A stock is a share in the ownership of a company, plain and simple. In other words, you own part of the company and you share the profits it reaps. The more stocks you possess, the more stake you have in the company. Whether it’s called shares, stocks or equities, they all mean the same thing.

Stocks, like normal goods and commodities, require a location or facility for transactions to take place. This “marketplace” where stocks are traded is, unsurprisingly, known as the stock market, or stock exchange.

The main purpose of the stock market is to facilitate secure and efficient exchanges of stocks and derivatives between buyers and sellers. Now imagine a world without a marketplace. Trying to exchange a pig for some flour would probably involve a painful process of searching a willing seller. Therefore, the stock market, run by brokers and traders, ensures that stocks are sold and bought more efficiently.

Every major and well-developed country would have a stock market. Some of the world’s busiest stock markets include New York Stock Exchange (NYSE), Toyko Stock Exchange (TSE), and our very own Singapore Exchange (SGX).

As mentioned earlier, an investor’s profit comes from the difference of a stock’s selling and buying price. So what exactly affect a stock’s price in the market? The mechanism of demand and supply, of course. When more people want to buy a particular stock, its price will rise. The opposite happens when more people will like to sell a stock. Stock prices fluctuate every day.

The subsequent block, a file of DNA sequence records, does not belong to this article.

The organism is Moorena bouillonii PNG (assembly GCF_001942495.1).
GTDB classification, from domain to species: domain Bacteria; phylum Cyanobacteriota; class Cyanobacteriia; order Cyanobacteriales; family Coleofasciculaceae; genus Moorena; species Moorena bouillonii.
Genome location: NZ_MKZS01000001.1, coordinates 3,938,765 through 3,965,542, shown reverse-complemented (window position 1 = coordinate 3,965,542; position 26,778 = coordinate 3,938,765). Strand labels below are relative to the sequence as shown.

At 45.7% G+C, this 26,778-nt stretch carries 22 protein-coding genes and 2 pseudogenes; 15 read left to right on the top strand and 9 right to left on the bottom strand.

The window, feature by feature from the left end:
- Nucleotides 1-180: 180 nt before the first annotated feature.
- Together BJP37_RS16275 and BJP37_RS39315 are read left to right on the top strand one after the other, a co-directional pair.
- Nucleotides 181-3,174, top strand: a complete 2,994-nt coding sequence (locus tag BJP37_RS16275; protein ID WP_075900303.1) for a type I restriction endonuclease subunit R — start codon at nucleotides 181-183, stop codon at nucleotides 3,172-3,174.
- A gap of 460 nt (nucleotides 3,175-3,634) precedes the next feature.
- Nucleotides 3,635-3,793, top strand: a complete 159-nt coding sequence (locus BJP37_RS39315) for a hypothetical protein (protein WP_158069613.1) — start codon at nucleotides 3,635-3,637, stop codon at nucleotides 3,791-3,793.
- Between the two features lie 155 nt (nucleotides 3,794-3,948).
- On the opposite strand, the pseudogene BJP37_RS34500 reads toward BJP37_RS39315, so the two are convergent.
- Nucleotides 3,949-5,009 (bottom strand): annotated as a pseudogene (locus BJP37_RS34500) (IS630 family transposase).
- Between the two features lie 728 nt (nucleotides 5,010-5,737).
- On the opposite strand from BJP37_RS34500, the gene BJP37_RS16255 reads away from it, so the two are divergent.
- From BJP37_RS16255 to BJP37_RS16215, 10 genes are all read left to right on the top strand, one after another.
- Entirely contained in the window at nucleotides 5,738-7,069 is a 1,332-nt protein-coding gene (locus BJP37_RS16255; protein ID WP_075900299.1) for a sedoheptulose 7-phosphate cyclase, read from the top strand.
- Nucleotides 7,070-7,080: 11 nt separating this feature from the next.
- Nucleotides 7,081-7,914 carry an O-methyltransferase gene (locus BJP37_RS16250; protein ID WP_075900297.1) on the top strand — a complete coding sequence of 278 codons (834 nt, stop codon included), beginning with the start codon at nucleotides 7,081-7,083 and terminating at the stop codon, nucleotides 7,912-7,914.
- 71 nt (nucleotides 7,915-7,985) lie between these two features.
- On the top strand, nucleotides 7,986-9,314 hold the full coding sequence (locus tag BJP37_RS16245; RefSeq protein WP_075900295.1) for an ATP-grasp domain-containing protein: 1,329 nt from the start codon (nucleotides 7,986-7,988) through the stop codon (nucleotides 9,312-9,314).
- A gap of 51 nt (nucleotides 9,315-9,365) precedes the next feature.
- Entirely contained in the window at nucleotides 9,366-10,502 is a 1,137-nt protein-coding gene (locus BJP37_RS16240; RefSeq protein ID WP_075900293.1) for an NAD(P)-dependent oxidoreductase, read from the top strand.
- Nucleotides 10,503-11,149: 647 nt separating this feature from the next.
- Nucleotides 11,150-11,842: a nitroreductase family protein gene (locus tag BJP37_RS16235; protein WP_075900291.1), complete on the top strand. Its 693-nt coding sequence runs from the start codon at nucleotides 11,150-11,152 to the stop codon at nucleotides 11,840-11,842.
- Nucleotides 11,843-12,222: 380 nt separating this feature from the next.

This simple economic concept may sound easy to comprehend, but understanding the reasons behind people’s behaviours can be a difficult task, That said, the principal theory is that the price movement of a stock indicates what investors feel a company is worth – or the value of a company – not by the given stock price. This perceived value could be altered by a company’s profits or earnings, or a country’s political stability, among others.

  • Stocks trading provides potentially higher rates of return
  • Applicable for both long term and short term investments
  • Short term stocks trading can be highly lucrative with the right skills and knowledge, while long tern investments almost always guarantee appreciation in value, hence eroding away inflation
  • Hugh variety of stock markets and companies equal more selections and informed choices
  • Flexibility in starting capital, be it $1,000 or $1,000,000
  • Ownership of a listed company gives dividends, or periodic “sharing” of the company’s profits
  • Ability to rightfully and legally make your views known to a company’s board of directors
  • Bragging rights

A share represents a part-ownership of a company. For example, if you buy 10,000 shares in a company that has issued one million shares, you own one percent of that company.

The most common type of shares are ordinary shares. Other types of securities include: preference shares, warrants, bonds, debentures and loanstocks.

What are ordinary shares?

Holders of ordinary shares have the right to share in the profits of the company after preference share holders have been paid their dividends. Holders of ordinary shares are paid dividends that vary according to the profitability of the company and the recommendation of the company’s directors. Should a company be wound up, its ordinary shareholders will receive a payout only after all other creditors, including unsecured creditors, have been paid.

A scrip is a certificate representing shares.

What are scripless shares?